- The Washington Times - Sunday, July 27, 2003

RICHMOND — The governing board of the Virginia Housing Development Authority has voted unanimously to abolish its rule denying low-interest home-mortgage loans to unmarried couples.

The VHDA had been the only state housing-finance agency in the country that limited loans to joint applicants “related by blood, marriage or adoption or by legal custodial relationship.”

Supporters said that changing the rule would allow more people to buy houses by pooling their financial resources. They said it will make that option available to more single parents, minorities, the disabled and the elderly — groups that have low rates of homeownership.

Opponents had objected to allowing homosexual couples obtain loans from the VHDA.

The VHDA said it eliminated the ban because of changes in household composition, the availability of additional funding to write more loans and the flow of additional revenue that would be generated by the additional loans.

“Virginia is isolated in having this rule,” board member Jay Fisette said in urging commissioners to approve the change Friday.

Mr. Fisette said there was broad support for abolishing the restriction among financial institutions, real estate agents, developers, and advocacy and church organizations that called the VHDA.

“This is not something generated by a radical homosexual advocacy group,” he said.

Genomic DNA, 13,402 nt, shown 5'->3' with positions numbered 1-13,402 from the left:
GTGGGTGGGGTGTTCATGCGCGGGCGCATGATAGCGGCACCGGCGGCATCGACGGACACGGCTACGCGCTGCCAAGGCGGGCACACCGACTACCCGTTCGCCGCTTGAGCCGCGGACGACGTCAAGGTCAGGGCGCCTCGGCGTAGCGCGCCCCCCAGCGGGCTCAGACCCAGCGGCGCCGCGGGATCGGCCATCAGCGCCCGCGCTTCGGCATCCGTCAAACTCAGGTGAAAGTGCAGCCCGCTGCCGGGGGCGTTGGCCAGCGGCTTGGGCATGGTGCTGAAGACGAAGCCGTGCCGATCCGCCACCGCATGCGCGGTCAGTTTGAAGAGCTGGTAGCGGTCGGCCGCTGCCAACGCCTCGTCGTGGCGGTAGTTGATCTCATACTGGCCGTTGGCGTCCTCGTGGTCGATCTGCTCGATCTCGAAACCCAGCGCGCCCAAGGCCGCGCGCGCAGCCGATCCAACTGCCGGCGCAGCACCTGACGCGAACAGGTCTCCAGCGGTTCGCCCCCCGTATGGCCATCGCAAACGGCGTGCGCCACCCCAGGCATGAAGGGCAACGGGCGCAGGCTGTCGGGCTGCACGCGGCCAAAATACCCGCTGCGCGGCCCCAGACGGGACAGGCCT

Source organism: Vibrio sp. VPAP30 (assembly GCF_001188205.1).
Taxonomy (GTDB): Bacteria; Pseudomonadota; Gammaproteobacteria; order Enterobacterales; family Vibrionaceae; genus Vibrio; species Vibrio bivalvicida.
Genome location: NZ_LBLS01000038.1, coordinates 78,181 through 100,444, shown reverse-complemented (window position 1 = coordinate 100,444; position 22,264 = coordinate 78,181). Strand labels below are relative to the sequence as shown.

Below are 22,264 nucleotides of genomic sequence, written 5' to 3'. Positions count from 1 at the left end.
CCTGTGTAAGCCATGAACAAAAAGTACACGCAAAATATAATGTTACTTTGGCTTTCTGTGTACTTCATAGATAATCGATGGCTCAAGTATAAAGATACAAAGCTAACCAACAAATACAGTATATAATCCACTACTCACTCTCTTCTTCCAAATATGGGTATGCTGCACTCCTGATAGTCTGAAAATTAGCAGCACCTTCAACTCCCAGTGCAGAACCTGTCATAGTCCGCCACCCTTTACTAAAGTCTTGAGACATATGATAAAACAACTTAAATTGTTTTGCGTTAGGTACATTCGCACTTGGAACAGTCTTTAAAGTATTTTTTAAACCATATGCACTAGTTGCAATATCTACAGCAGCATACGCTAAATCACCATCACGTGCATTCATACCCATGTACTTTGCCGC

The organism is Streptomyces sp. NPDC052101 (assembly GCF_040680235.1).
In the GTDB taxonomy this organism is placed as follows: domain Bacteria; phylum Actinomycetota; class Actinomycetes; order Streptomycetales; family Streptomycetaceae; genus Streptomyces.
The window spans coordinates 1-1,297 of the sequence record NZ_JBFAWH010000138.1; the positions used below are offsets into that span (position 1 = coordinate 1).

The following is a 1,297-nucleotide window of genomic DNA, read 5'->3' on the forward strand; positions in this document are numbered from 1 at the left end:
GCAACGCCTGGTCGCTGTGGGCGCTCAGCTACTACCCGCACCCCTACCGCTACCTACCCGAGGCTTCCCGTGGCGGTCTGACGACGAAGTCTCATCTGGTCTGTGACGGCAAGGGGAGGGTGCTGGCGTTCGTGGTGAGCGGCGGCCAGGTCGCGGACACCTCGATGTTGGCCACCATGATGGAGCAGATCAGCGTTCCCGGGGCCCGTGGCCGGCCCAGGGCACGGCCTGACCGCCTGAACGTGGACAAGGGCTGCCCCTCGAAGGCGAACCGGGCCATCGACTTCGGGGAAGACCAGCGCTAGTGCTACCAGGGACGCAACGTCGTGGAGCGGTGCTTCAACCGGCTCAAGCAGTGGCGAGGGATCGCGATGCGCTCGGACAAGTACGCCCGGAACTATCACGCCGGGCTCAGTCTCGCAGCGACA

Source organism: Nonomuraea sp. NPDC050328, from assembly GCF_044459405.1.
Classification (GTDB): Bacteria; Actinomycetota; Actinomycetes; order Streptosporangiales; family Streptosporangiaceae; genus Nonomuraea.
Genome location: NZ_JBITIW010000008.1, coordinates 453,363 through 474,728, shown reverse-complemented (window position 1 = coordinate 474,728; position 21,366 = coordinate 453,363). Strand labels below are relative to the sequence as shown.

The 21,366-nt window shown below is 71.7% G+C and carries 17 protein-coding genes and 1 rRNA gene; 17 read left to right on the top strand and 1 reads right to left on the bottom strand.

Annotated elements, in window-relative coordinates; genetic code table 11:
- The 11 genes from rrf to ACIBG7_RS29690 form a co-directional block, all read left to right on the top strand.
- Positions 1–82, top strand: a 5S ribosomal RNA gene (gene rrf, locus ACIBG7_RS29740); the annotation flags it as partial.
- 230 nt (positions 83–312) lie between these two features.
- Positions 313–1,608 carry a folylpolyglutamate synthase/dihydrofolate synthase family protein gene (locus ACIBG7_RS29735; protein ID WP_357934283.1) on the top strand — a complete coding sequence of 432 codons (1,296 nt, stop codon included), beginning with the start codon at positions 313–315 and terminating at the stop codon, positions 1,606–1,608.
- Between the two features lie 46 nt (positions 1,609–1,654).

Mr. Fisette, a member of the Arlington County Board, said he is homosexual and has been in a 20-year relationship. “To those who are scared of me, I apologize and ask that we work together to solve our real problems,” he said.

Mr. Fisette said the board’s vote “has no implication for the definition of family in the state.”

“That’s a red herring,” he said.

Dyana Mason, executive director of Equality Virginia, a homosexual advocacy group, said, “By eliminating this discriminatory rule, hundreds, if not thousands, of low-income Virginians, gay and straight, black and white, can now move into the home of their dreams.”

The change also was supported by Gov. Mark Warner, a Democrat, and the American Civil Liberties Union.

Thirty-five persons spoke at a VHDA public hearing Thursday, with 27 supporting eliminating the rule and eight asking the agency’s board of commissioners to keep it.

Of the eight persons who spoke in favor of keeping the rule, six said they represented religious groups or referred to the Bible in their comments.

The VHDA, a nonprofit entity created by the General Assembly in 1972, underwrites mortgage loans to low- and middle-income residents.

The loans are funded by bonds, and the agency does not receive tax funds.

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